Olga Pérez Stable Cox is professor of human sexuality at Orange Coast College, Costa Mesa. She recently delivered herself of the view, in the course of a lecture at the college, that the election of Donald Trump, whom she described as a ‘white supremacist’, was ‘an act of terrorism’. Moreover, she said, ‘we have been assaulted’.
Ms Cox should not have spoken in this way, Dalrymple contends.
As a characterisation of events in America it is so inaccurate or imprecise, at the same time so feeble and inflammatory, that it bespeaks either an inability to control herself or a lack of intellect (or both), neither of them admirable qualities in a university lecturer.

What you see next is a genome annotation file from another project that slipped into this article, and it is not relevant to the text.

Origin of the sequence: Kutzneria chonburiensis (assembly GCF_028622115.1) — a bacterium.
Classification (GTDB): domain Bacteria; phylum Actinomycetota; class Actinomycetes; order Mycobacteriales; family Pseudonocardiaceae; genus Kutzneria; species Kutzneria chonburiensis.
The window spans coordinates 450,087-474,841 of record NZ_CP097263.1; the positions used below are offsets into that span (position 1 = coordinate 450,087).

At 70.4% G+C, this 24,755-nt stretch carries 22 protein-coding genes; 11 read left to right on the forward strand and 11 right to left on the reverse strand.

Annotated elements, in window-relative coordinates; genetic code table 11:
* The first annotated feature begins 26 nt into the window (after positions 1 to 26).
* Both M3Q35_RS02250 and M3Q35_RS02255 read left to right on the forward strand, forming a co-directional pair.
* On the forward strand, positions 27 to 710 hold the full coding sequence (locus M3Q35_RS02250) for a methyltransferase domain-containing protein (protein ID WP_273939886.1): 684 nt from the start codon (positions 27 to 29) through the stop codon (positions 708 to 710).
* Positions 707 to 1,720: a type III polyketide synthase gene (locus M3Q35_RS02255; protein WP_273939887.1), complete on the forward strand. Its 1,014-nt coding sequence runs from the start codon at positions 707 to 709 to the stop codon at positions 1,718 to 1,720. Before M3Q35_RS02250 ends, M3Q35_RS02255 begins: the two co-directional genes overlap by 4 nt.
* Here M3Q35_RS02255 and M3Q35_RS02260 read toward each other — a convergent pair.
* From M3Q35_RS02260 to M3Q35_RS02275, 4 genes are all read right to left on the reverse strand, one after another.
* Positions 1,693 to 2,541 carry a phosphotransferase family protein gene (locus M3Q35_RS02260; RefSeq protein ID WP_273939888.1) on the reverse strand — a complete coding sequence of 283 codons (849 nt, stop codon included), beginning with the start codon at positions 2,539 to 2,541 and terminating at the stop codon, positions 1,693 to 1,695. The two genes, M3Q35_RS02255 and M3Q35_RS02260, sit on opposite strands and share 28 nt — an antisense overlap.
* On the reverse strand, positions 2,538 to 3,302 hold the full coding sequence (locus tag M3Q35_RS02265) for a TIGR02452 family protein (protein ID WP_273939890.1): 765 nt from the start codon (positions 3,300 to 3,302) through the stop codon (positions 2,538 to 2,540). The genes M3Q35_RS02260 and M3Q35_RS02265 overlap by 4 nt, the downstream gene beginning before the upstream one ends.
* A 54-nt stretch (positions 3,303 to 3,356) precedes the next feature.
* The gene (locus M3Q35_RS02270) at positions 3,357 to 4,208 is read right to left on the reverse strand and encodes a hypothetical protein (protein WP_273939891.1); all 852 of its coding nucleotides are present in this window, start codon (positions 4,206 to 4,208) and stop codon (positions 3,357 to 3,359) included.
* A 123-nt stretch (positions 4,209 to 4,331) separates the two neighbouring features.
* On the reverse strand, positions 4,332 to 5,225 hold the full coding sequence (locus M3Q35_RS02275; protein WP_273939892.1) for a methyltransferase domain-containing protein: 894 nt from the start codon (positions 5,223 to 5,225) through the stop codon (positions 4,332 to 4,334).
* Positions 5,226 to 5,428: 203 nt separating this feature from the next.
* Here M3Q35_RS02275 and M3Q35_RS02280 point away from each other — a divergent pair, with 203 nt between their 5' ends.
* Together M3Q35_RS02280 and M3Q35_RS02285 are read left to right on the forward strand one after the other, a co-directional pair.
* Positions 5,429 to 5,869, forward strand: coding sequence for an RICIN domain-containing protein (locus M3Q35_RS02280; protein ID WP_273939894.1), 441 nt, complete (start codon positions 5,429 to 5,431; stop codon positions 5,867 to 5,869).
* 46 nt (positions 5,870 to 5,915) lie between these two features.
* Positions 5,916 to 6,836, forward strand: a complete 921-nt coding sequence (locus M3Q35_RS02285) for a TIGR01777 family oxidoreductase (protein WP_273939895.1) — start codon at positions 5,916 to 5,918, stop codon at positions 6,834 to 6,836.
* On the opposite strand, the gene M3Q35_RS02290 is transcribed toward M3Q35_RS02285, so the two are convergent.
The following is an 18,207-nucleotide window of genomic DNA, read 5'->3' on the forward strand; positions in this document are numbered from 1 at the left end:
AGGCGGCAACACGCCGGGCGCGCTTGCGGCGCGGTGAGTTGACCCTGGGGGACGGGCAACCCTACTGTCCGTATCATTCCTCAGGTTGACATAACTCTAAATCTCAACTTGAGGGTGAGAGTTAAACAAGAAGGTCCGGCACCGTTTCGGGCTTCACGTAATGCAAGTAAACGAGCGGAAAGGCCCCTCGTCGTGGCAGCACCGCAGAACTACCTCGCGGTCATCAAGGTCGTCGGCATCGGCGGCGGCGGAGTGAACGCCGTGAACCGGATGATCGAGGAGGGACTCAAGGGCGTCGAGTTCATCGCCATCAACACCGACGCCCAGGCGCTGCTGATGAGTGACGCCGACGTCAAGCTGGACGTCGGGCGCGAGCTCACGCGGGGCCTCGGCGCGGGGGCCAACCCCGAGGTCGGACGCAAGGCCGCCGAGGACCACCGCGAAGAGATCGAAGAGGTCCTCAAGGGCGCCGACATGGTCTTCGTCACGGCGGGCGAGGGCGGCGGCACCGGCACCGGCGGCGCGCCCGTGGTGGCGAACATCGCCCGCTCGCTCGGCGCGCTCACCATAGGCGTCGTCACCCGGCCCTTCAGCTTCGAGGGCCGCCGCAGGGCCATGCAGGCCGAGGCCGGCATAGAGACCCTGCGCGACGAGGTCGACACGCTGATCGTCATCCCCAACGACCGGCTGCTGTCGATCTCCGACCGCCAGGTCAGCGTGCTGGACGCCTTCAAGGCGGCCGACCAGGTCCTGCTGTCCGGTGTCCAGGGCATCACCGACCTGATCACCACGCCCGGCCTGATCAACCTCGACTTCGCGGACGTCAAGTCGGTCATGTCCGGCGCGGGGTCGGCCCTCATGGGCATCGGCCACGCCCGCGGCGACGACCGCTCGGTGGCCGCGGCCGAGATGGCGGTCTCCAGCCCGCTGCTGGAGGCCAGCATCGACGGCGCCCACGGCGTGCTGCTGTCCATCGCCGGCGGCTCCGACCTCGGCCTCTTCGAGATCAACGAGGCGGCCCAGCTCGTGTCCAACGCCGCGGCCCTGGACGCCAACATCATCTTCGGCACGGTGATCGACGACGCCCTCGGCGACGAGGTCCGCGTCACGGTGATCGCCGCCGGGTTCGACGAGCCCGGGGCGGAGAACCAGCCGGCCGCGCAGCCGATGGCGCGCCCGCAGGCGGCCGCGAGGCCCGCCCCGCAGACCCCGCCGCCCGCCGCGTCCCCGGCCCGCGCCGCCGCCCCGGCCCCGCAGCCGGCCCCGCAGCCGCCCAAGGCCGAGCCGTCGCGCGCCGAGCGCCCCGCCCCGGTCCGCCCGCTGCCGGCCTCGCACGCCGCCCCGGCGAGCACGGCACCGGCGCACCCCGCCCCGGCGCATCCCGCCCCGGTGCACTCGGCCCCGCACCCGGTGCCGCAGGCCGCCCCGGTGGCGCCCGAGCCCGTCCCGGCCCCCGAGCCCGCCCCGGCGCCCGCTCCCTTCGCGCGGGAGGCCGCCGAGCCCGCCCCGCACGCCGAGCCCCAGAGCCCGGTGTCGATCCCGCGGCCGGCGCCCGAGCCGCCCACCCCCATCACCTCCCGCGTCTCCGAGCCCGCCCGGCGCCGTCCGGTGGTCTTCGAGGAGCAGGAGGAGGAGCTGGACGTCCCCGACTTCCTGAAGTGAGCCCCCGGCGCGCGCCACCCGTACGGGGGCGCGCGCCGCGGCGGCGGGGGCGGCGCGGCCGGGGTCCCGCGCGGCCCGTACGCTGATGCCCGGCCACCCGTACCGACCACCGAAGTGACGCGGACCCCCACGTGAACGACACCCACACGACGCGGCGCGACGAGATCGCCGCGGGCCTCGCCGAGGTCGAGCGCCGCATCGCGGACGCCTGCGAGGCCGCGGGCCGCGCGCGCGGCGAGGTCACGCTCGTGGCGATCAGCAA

The lecture theatre, he says, is no place for teachers to express their raw political opinions to young people who are dependent upon them for good marks.
On the other hand, says Dalrymple,
the student who recorded and spread her comments widely was also acting in a destructive fashion, perhaps without fully realising it. If everything we say or do can be recorded and published without our consent, we shall soon be living in a North Korea of the soul. No conversation will be truly private, no group of people will be trusted not to contain its digital Judas. The only safety will be in silence.
The proper response to political correctness, Dalrymple argues,
is not unbridled insult, or vituperation that is supposedly equal and opposite to whatever it is that political correctness asserts. It is resort, incessant if necessary, to reason, which may employ irony and mockery but not crudity.